Telcos as bridge to financial inclusion

30 Jan 2018

Telcoin CEO and co-founder Claude Eguienta shares his views on how telco operators can do their part to solve the country's financial inclusion initiative.

In June 2015, I wrote of the idea of telcos entering the financial services industry sector, in part as a response to an extremely crowded telecommunications sector where revenues were stalling while margins were plummeting on the back of deregulation, competition and disruption. One technology that industry observers are speculating, if not developing proof-of-concepts around, is the blockchain – a decentralized database that records digital transactions.

RELATED: Bank your money with your favorite telco

Analysys Mason noted that blockchain can prove beneficial to telco operators in areas like billing, eSIM provisioning, number portability databases and mobile money. The analyst lists nine use cases for which blockchain-based solutions, either public, private or hybrid, can improve telco operators’ activities. The analyst believes that operators transitioning to IP-based and virtualized networks will benefit from blockchain-based solutions by facilitating the integration of their systems and make their internal, as well as client-facing, processes more cost-effective.

Figure 1: Nine areas where telco operators could deploy blockchain

Source: Analysys Mason 2016

Internal processes: OSS and BSS processes (such as billing, eSIM provisioning and number portability databases) can benefit from hybrid blockchains, which have both public and private (intra-firm) facets.

Roaming: hybrid blockchains with permissioned and public components could facilitate the implementation of databases that usually require costly integrations and trusted access settings. One possible example is databases used for subscriber authentication during roaming.

Connectivity provisioning: public Wi-Fi authentication and payments could be made more cost-effective through autonomous blockchain-based transactions between devices and access points.

Digital asset transactions: the extremely low transaction costs enabled by blockchains (compared to those of credit or debit card transactions, for example) make them amenable to micropayment-based business models for digital assets, including music, mobile games, gift cards and loyalty points.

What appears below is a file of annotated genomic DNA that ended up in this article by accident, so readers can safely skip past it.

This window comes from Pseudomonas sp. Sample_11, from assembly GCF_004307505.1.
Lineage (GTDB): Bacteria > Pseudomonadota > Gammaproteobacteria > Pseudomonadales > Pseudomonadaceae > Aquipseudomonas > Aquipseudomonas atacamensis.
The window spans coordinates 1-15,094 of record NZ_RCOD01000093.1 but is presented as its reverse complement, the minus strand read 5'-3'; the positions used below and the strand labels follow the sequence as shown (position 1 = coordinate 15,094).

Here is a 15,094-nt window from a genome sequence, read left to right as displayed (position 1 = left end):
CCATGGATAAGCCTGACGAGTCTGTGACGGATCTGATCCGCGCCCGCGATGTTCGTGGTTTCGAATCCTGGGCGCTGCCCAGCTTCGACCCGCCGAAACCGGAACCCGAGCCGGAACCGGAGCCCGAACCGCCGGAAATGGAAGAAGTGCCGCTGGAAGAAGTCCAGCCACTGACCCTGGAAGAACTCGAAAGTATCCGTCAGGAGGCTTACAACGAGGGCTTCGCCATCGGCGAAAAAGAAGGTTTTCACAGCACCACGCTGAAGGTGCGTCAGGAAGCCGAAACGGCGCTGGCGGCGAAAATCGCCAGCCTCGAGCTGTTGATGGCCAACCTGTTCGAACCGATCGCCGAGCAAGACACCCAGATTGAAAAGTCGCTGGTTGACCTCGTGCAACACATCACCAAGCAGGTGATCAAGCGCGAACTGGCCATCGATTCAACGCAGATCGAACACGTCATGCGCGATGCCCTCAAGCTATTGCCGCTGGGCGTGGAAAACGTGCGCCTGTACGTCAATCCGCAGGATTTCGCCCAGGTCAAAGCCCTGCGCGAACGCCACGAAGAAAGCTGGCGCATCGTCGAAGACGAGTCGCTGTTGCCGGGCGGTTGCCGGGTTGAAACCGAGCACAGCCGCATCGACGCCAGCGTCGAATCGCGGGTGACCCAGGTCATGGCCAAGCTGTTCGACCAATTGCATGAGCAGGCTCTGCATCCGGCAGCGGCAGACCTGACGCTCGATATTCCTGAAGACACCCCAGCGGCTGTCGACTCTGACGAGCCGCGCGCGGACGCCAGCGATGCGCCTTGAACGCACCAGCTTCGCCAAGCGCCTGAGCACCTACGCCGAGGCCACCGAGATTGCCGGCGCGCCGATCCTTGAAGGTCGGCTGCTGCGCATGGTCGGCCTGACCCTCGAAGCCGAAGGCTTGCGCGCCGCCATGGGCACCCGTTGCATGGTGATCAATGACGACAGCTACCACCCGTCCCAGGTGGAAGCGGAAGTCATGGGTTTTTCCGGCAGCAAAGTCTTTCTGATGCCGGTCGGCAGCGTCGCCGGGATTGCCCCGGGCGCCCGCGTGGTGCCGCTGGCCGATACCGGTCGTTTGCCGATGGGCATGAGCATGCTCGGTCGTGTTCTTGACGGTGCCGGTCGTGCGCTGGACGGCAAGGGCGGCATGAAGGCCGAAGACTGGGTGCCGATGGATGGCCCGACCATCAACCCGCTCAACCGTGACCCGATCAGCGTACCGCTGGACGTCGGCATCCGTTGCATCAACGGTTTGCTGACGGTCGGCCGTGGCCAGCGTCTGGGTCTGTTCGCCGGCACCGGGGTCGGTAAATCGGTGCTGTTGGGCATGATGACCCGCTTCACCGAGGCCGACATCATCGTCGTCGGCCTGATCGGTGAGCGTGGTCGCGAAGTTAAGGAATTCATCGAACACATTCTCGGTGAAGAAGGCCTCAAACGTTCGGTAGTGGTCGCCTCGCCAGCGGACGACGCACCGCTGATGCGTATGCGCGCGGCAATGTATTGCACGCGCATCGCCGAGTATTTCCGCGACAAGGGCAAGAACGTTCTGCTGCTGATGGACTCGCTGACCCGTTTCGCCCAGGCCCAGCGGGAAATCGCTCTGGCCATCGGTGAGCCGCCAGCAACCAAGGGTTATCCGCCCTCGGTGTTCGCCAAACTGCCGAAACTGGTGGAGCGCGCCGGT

M2M and automotive: it is likely that some of the first applications of blockchains to telecoms will be in M2M and automotive, as described in the examples above.

Smart cities: public blockchains are particularly suited to use cases where high levels of transparency and auditability are required, such as smart city initiatives. Blockchain-enabled smart charging stations are being explored by German utility RWE, while South African start-up Bankymoon allows smart meter users to pay for electricity with Bitcoin.

Mobile money: distributed ledgers and cryptocurrencies could enable more cost-effective international remittances between subscribers of an operator’s opcos (operator codes) in different countries. Blockchains could also reinvigorate direct carrier billing by significantly reducing the costs of micro-transactions.

Healthcare: secure EHR storage and transmission on permissioned blockchains.

Identity management: Microsoft is developing a blockchain-based identity management platform to enable authentication across devices, apps and organizations. Operators could develop similar solutions, or partner with organizations developing them.

Enrique Velasco-Castillo, senior analyst at Analysys Mason, believes that “telecoms applications of blockchain technology are ripe for innovation. Vendors could be instrumental in leading this transformation by developing solutions that make the most of their operator clients’ virtualized, IP-based next-generation networks. These networks can be coupled with the capabilities of blockchains to enable cost-effective, distributed, resilient and transparent transactional processes.”

Telcoin CEO and co-founder Claude Eguienta (pictured) is optimistic of the use of blockchain by telco operators to expand their already existing capability around mobile payments. The startup itself is not a telco operator but believes that the telco industry is in a position to help achieve financial inclusion – the desire by many governments to give access to financial products to as wide a population as possible.

Citing World Bank data like telco operators serving 5 billion unique subscribers and only 1.2 billion bank accounts, he believes that if you want to provide financial services to people you might as well do so thru their mobile phone. “Using telco operators as points of distribution, we’ll also solve a few problems along the way such as the complexity of remittances, or even access to cryptocurrency,” he proposed.

By partnering with telcoin, telco operators can differentiate themselves by carrying more than voice and data. They should carry financial services. “Telcoin is not about telco operators entering the cryptocurrency business but rather telco operators entering the financial services industry thru cryptocurrency,” he explained.

In this exclusive video interview with Telecom Asia, Eguienta offers some insights into how telco operators can leverage cryptocurrency to gain competitive, differentiate services. He cites how mobile money or e-wallets is helping transform the economy and the telco industry.

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